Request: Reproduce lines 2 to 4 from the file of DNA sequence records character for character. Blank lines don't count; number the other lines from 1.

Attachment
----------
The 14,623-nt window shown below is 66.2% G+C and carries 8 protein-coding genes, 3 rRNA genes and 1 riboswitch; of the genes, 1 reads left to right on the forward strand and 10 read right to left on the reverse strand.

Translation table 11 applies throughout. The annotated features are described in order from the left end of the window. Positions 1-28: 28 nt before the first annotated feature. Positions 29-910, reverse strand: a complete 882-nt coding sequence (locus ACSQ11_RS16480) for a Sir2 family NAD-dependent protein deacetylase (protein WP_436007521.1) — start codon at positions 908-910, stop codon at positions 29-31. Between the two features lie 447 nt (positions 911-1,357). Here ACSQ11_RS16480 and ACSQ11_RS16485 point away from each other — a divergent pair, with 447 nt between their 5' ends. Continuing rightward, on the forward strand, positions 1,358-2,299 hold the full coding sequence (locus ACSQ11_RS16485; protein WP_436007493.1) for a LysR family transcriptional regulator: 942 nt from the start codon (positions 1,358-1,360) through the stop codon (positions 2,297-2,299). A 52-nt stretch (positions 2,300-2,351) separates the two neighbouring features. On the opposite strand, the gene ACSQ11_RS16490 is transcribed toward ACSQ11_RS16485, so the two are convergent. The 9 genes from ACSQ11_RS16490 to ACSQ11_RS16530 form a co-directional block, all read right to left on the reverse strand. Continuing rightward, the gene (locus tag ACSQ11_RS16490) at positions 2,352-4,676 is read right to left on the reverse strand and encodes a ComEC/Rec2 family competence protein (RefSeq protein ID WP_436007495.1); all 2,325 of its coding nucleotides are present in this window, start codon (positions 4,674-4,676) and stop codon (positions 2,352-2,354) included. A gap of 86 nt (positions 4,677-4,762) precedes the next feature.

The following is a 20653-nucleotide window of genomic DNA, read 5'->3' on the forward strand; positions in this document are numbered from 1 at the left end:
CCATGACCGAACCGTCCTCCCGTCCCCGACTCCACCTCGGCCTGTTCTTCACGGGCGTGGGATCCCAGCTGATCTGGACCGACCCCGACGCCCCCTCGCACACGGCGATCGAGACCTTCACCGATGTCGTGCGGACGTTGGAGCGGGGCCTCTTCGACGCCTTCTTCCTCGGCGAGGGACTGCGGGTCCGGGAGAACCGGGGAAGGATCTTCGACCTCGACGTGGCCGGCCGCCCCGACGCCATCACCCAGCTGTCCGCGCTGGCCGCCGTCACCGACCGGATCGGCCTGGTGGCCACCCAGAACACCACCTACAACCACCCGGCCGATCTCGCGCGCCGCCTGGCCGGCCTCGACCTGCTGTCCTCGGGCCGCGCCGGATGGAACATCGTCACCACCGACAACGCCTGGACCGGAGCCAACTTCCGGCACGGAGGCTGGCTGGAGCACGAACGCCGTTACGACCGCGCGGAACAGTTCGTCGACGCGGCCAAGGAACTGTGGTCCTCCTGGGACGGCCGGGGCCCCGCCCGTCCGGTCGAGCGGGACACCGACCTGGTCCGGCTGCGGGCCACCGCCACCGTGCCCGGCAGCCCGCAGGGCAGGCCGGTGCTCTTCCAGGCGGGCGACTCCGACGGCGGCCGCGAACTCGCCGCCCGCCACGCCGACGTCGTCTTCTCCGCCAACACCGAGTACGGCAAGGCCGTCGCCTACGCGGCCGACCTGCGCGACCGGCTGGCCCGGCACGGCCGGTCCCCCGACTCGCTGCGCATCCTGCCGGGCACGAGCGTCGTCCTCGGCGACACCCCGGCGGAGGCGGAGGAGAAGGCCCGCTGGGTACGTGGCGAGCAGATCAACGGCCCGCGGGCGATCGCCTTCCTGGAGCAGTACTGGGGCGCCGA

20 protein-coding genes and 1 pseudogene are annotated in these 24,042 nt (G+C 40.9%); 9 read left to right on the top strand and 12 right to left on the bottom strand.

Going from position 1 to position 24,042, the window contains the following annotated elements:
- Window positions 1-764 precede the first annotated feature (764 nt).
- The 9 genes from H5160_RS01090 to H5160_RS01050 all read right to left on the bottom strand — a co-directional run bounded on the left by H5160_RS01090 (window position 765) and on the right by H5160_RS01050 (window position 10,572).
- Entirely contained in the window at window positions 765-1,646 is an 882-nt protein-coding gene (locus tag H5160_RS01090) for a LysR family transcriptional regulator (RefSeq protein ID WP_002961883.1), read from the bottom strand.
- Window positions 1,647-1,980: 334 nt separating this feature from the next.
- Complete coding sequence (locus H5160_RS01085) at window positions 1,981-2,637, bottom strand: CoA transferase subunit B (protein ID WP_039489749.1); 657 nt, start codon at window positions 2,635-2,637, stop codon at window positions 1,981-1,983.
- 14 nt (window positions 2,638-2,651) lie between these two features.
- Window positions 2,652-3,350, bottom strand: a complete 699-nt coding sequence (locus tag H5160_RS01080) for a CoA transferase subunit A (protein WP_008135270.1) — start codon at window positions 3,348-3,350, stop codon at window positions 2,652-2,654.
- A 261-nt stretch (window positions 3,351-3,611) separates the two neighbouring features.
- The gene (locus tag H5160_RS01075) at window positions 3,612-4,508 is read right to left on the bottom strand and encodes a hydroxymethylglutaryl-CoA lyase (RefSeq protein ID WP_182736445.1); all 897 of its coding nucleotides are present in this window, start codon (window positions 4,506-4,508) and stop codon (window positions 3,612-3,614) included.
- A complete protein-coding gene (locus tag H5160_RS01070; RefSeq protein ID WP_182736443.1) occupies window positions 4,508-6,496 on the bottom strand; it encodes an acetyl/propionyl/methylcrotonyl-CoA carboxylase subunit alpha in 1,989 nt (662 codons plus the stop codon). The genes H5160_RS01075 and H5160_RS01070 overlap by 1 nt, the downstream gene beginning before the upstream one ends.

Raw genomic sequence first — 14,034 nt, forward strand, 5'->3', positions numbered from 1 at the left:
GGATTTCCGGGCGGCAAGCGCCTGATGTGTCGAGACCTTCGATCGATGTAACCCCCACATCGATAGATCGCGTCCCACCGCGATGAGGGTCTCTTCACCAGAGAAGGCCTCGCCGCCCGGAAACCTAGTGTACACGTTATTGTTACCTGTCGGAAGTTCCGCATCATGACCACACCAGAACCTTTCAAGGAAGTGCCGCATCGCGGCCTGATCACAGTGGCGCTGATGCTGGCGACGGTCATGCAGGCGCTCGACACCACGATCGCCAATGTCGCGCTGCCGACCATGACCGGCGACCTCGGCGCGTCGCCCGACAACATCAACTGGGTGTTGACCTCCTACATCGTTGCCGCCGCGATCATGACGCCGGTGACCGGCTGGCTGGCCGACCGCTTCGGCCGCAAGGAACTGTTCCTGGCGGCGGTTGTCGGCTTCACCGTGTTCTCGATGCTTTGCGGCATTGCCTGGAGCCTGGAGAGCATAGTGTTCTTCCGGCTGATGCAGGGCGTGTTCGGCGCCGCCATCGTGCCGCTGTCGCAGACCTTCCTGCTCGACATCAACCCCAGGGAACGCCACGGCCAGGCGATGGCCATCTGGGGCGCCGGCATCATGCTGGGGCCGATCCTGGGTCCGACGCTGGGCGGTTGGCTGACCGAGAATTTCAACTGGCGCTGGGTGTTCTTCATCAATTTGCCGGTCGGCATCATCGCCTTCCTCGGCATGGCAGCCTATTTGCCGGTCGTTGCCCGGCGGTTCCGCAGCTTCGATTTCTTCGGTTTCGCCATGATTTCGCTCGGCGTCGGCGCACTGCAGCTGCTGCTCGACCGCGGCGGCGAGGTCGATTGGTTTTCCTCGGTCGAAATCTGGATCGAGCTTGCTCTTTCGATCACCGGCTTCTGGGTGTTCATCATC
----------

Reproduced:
Translation table 11 applies throughout. The annotated features are described in order from the left end of the window. Positions 1-28: 28 nt before the first annotated feature. Positions 29-910, reverse strand: a complete 882-nt coding sequence (locus ACSQ11_RS16480) for a Sir2 family NAD-dependent protein deacetylase (protein WP_436007521.1) — start codon at positions 908-910, stop codon at positions 29-31. Between the two features lie 447 nt (positions 911-1,357). Here ACSQ11_RS16480 and ACSQ11_RS16485 point away from each other — a divergent pair, with 447 nt between their 5' ends. Continuing rightward, on the forward strand, positions 1,358-2,299 hold the full coding sequence (locus ACSQ11_RS16485; protein WP_436007493.1) for a LysR family transcriptional regulator: 942 nt from the start codon (positions 1,358-1,360) through the stop codon (positions 2,297-2,299). A 52-nt stretch (positions 2,300-2,351) separates the two neighbouring features. On the opposite strand, the gene ACSQ11_RS16490 is transcribed toward ACSQ11_RS16485, so the two are convergent. The 9 genes from ACSQ11_RS16490 to ACSQ11_RS16530 form a co-directional block, all read right to left on the reverse strand. Continuing rightward, the gene (locus tag ACSQ11_RS16490) at positions 2,352-4,676 is read right to left on the reverse strand and encodes a ComEC/Rec2 family competence protein (RefSeq protein ID WP_436007495.1); all 2,325 of its coding nucleotides are present in this window, start codon (positions 4,674-4,676) and stop codon (positions 2,352-2,354) included. A gap of 86 nt (positions 4,677-4,762) precedes the next feature.

The following is a 20653-nucleotide window of genomic DNA, read 5'->3' on the forward strand; positions in this document are numbered from 1 at the left end:
CCATGACCGAACCGTCCTCCCGTCCCCGACTCCACCTCGGCCTGTTCTTCACGGGCGTGGGATCCCAGCTGATCTGGACCGACCCCGACGCCCCCTCGCACACGGCGATCGAGACCTTCACCGATGTCGTGCGGACGTTGGAGCGGGGCCTCTTCGACGCCTTCTTCCTCGGCGAGGGACTGCGGGTCCGGGAGAACCGGGGAAGGATCTTCGACCTCGACGTGGCCGGCCGCCCCGACGCCATCACCCAGCTGTCCGCGCTGGCCGCCGTCACCGACCGGATCGGCCTGGTGGCCACCCAGAACACCACCTACAACCACCCGGCCGATCTCGCGCGCCGCCTGGCCGGCCTCGACCTGCTGTCCTCGGGCCGCGCCGGATGGAACATCGTCACCACCGACAACGCCTGGACCGGAGCCAACTTCCGGCACGGAGGCTGGCTGGAGCACGAACGCCGTTACGACCGCGCGGAACAGTTCGTCGACGCGGCCAAGGAACTGTGGTCCTCCTGGGACGGCCGGGGCCCCGCCCGTCCGGTCGAGCGGGACACCGACCTGGTCCGGCTGCGGGCCACCGCCACCGTGCCCGGCAGCCCGCAGGGCAGGCCGGTGCTCTTCCAGGCGGGCGACTCCGACGGCGGCCGCGAACTCGCCGCCCGCCACGCCGACGTCGTCTTCTCCGCCAACACCGAGTACGGCAAGGCCGTCGCCTACGCGGCCGACCTGCGCGACCGGCTGGCCCGGCACGGCCGGTCCCCCGACTCGCTGCGCATCCTGCCGGGCACGAGCGTCGTCCTCGGCGACACCCCGGCGGAGGCGGAGGAGAAGGCCCGCTGGGTACGTGGCGAGCAGATCAACGGCCCGCGGGCGATCGCCTTCCTGGAGCAGTACTGGGGCGCCGA